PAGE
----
See it if you want to see an amazing production with an excellent cast.
Don't see it if you dont like uncomfortable seats in a stadium like theater Read more
See it if you want to see an unforgettable performance in a mesmerizing production of a play as revolutionary now as it was when it was written.
Don't see it if you are looking for light entertainment. This is a powerful, avant garde production pitting blue collar against the 1%. It hits its mark.
See it if You like great acting and amazing staging. It was written in 1922 but was very timely. It's a very physical show. Bobby Cannavale was rivet!
Don't see it if You are looking for something light and fluffy. It's very intense.
See it if Every scene in this powerful expressionist story takes place in a visually stunning expressionist set. Great acting and symbolism.
Don't see it if You prefer something happier or more realistic. You don't want to think about the meaning of the colors, masks, balcony, etc.
See it if You love Bobby Cannavale - inventive staging - and O'Neil in short doses.
Don't see it if You hate Eugene O'Neill.
See it if You enjoy Eugene O'Neill and expressionist or existential theatre. Absolutely stunning staging & incredibly strong work from Bobby Cannavale
Don't see it if You don't enjoy avant garde theatre or prefer easy to swallow narratives. This is out there, in the best possible way. Do your homework!
See it if You must see it. No if's. A once in a life time experience!!!
Don't see it if You hate everything or want a big splashy musical. Basically, see it!!!
See it if just WOW! what a production..innovative and exquisitely done. The cast was magnificent and the story remains compelling today.
Don't see it if you don't like Expressionistic theatre and having to pay attention. Read more
“A mesmerizing revival…O’Neill’s nightmarish parable of alienation and class conflict still feels close to home…Mr. Jones’s interpretation is ravishing enough to please the sort of aesthetes who worship Robert Wilson’s exquisite dreamscapes. But this production also rings with primal pain...Mr. Cannavale’s emphatically flesh-and-blood presence makes him the perfect odd man out in a dehumanizing world of machines, literal and otherwise…The supporting cast is excellent.”
"A staggering, last-word revival...Cannavale's body is giving us expressionism while his smooth interpretation of the speech is giving us realism...It anchors a production, gorgeously directed by Jones, that is otherwise full-tilt expressionism on the grandest scale...The performances of the other supporting actors are just as subtly calibrated...What I’m not sure it matches is O’Neill. You don’t have the sense, reading the script...that something this chic could ever have been what he sought."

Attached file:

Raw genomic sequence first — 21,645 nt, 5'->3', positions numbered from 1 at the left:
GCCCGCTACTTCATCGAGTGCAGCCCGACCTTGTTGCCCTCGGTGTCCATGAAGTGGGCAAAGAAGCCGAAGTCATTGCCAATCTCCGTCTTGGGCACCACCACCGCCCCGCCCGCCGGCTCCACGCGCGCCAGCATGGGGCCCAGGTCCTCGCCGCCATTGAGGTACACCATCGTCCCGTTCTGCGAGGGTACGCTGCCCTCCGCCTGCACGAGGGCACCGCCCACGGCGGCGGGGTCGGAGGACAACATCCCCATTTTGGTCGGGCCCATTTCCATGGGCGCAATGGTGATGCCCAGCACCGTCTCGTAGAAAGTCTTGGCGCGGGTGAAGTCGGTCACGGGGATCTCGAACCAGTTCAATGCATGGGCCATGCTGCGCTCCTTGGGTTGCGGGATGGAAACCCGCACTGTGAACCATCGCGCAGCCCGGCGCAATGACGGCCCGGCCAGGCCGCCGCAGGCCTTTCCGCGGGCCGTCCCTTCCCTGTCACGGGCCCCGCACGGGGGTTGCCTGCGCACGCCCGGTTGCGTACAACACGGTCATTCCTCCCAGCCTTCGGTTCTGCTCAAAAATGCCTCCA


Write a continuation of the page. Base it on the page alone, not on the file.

“Yank is an embodiment of the playwright’s ideas about theatrical naturalism and how to elevate it beyond the proscenium and make it deeper, spookier…Reading ‘The Hairy Ape,’ you’d never imagine what Jones comes up with, and those surprises are the reason the production is such a thrill…Jones’s talent is genius. By engineering this spectacle of O’Neill’s tragedy, he makes the playwright’s twenties modernism modern now, just for us, and it’s astonishing.”
"Environmental theater doesn’t come any more powerful than the staging of 'The Hairy Ape'...Cannavale superbly brings his raw, macho physicality to the leading role...The play is not exactly subtle in its language and themes. Director Jones exploits that artificiality by visually emphasizing the elemental aspects...Throughout the piece there are striking visual tableaus...This landmark production provides a sense of the bone-chilling excitement it must originally have generated."
"The cognitive dissonance between a work of art and a setting that inherently encapsulates the disparities at its heart is a jarring but ultimately effective tool...Director Jones also helmed a 2015 production, and the newly added American actors benefit from his intimate knowledge of the material...Cannavale brings an animalistic physicality to the central role...O’Neill’s cutting critique of American social and economic structures couldn’t be more relevant."
“A stunningly beautiful staging…If you temporarily submit to the manipulations of O’Neill and Mr. Jones, you also come to see that the play is both more and less than agitprop. It is more because there are magnificent soliloquies in which we hear the rhythms and phrasings of actual people…At such moments, if you forget the author’s hectoring, you admire his artifice. The play is also less than agitprop, because it doesn’t fully accept the message it begins to peddle.”
"Could any play be timelier than this wrenching, tragic cry of an outsider looking for acceptance?...There’s nothing realistic about it, except for the emotional truths of alienation and dehumanization that suffuse the events leading to the play’s inevitable, tragic climax. Against this, and with the assist of a brilliant company, Cannavale gives a performance that’s utterly lacking in affectation, so completely open and raw, that by the end we’re left spent as well as rattled to our own core."
“The lives of the working stiffs in Eugene O’Neill’s ‘The Hairy Ape’ may be brutal, but the portraits of their labors in Richard Jones’s visually stunning new revival are sublime…Surrealism and naturalism mix marvelously…The tableaux are mesmerizing…The visual panache extends all through the production’s 90 minutes…With excellent assists from the ensemble...the 'nightmare distortions' of 'The Hairy Ape' come exhilaratingly into focus."